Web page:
But Paul, Paul is a terrible advertiser for the church. While we are quick to make sure people know we have open hearts, open minds, and open doors, Paul tells the truth. The church in Ephesus is filled with all sorts of bitterness, wrath, anger, slander, and malice. So much so that Paul has to tell them to get rid of it all!
Who in their right mind would like to go to a church like that? Who wakes up on a Sunday morning and says, “Yeah, I want to try that community of selfishness, and greed, and anger!”
Paul doesn’t mince words. The church of Ephesus is messed up. They’ve got tons of problems with no easy solutions. They’ve got to drop a lot before they can pick up their crosses. The Ephesians would have to give up themselves, their need to always be right, their need to feel superior, their grudges and bitterness. They’d have to sacrifice it all if they wanted to be God’s church.
They’d have to start looking like us! Because we’re perfect aren’t we? From where I stand I see a room of beautiful people, filled with nothing but love and joy and hope. I see people with perfect families, and overflowing bank accounts. I see people without fear and loss. I see perfection!
So then, putting away falsehood, let all of us speak the truth to our neighbors, for we are members of one another. Be angry but do not sin.
What is the truth?
Let us at least admit that we are far from perfect here. We, like the Ephesians, are filled with bitterness, wrath, anger, slander, and malice. They might not bubble to the surface often, or even in church, but deep down we know its there. We know the people we’ve maligned, we know the bitterness we feel toward other, we know the wrath that can show up when we least want it to.
But the anger, what are we do to about the anger? Paul, in this passage alone, tells the Ephesians to be angry, and then later to put away their anger. But anger isn’t always, or necessarily, a bad thing.
Jesus was angry all the time in the gospels. As fully God and fully human Jesus could not not be angry. When he encountered the Pharisees looking on those at the margins of life, Jesus got angry. When he saw what was happening inside the temple of Jerusalem, Jesus got angry. When Peter raised a sword in the garden, Jesus got angry.
And whereas other might caution us against adding fuel to the fire of others’ anger, Jesus’ anger is a lens into the divine desire for a different reality.
Paul cautions the people of Ephesus to avoid conflict, which is a difficult thing for any group of people attempting to live and work together. But he also knows that conflict is at the very heart of who we are. And, in particular, when we are bold enough to speak the truth.
Because the truth, the hard and unavoidable truth, is that we’ve got plenty to be angry about.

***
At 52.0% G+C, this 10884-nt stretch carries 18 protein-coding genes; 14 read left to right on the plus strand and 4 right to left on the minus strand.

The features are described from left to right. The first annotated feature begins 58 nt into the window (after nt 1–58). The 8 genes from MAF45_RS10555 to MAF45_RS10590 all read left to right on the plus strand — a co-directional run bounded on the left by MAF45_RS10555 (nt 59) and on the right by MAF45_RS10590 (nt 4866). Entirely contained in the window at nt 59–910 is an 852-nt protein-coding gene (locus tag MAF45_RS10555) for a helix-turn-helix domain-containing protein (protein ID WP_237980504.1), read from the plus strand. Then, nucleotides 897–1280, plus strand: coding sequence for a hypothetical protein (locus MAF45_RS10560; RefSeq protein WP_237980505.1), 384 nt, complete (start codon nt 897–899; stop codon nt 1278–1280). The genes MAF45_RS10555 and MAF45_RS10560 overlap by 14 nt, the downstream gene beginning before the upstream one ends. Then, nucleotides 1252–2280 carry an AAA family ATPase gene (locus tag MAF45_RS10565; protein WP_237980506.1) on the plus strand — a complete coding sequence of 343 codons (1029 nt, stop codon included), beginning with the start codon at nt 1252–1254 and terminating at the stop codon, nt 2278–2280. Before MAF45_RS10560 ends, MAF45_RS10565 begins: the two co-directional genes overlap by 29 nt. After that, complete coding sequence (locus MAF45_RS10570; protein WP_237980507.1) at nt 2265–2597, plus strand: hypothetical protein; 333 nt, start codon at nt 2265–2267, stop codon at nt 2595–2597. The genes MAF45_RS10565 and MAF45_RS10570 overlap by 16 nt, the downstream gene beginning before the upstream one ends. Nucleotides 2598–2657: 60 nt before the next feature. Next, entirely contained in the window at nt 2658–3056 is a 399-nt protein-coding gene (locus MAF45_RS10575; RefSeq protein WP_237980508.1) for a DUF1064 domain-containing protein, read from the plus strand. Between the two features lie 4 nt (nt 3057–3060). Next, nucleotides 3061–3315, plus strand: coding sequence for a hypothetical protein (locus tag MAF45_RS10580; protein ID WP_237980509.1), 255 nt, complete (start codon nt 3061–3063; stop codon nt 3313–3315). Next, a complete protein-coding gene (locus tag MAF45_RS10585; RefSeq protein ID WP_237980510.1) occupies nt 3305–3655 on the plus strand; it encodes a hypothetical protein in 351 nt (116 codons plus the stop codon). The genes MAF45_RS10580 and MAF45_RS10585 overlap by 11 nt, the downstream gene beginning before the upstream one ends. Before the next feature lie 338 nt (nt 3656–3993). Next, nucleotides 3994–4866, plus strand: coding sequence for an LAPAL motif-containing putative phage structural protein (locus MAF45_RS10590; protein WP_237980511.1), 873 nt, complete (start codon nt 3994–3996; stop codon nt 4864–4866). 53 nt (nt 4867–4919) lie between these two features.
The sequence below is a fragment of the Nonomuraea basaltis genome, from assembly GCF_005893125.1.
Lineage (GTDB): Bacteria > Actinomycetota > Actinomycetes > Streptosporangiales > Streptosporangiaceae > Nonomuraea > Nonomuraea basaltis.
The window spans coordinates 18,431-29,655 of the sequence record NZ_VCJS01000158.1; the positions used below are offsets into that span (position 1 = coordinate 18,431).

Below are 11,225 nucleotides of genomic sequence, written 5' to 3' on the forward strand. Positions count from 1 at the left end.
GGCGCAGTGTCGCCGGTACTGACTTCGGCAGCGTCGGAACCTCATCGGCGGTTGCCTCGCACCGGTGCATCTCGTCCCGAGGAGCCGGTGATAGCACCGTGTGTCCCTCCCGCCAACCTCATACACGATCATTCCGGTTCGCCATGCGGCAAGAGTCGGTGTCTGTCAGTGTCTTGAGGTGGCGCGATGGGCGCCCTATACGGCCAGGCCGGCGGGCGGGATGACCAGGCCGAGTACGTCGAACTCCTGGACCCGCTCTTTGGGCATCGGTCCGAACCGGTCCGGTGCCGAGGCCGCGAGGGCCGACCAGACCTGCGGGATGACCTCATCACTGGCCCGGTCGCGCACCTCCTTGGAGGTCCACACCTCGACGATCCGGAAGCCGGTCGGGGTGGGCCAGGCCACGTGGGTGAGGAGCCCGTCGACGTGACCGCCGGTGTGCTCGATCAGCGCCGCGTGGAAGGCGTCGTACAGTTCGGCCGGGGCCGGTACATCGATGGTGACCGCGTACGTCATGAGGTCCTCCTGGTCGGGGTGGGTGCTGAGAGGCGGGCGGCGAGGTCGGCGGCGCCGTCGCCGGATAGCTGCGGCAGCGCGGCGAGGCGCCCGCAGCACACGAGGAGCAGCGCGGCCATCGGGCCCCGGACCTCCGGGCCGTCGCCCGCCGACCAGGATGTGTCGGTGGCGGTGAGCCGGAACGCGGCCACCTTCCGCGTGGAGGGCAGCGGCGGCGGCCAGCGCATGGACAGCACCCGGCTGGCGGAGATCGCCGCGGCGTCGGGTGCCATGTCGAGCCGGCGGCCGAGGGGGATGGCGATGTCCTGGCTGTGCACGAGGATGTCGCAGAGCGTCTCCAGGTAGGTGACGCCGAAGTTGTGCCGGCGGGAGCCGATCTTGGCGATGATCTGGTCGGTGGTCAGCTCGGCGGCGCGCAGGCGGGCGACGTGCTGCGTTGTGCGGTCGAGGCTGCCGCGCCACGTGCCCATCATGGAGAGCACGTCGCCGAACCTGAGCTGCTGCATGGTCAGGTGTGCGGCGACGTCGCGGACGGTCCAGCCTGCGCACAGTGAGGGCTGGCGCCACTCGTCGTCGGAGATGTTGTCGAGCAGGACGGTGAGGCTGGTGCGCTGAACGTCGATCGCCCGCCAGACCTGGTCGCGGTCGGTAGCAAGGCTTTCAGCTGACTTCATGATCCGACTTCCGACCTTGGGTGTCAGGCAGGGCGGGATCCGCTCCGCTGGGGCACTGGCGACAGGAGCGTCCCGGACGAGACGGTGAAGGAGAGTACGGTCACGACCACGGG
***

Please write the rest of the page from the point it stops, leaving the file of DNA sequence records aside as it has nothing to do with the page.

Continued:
We’re angry that it’s been a year since the white supremacists marched in Charlottesville, VA and it feels like nothing has really changed. We’re angry that people in our community don’t have food to eat, or clothes to wear, or beds to sleep in. We’re angry that people are treated as less than whole because of the color of their skin, or their religious beliefs, or their sexual orientation, or their country of origin.
And we should be angry!
Being angry isn’t a problem; it’s what we do with it that is.
We can be angry about what happened in Charlottesville, but the people marching and chanting about death to Jews and death to blacks are angry too. They’ve let their anger manifest itself in the violence and degradations of entire populations.
We can be angry about those who are suffering in our community, but there are people who are angry at those who are suffering for no reason other than the fact that they are suffering! They’ve let their anger manifest in selfish ways that belittle people for choices made on their behalf by communities who abandoned them.
We can be angry at all the people who are xenophobic, and sexist, and racist, and homophobic, but those people are angry too. They just let their anger out in horrific ways against people without caring about who they really are.
The line between anger and wrath is slim and mysterious. There is good anger that propels us closer to the divine will, anger that gives us the courage to speak out against injustice in our midst, and anger that provides the strength necessary to imagine a different way of being.
But there is also anger that propels us closer to violence, anger that encourages us to see the other as other instead of as brother, and anger that justifies a hatred and violent way of being.
There’s a hymn that’s been around since the sixties and is filled with all of the cliché charm made possible by a Christian people in the sixties. It’s called They Will Know We Are Christians By Our Love. And for as much as the hymn paints this hopeful image of the church, a church where people walk hand in hand, and work side by side, it’s a far cry from what the church actually looks like.
The hymn sounds a lot like the terrible advertisements we see that promise us an impossible world.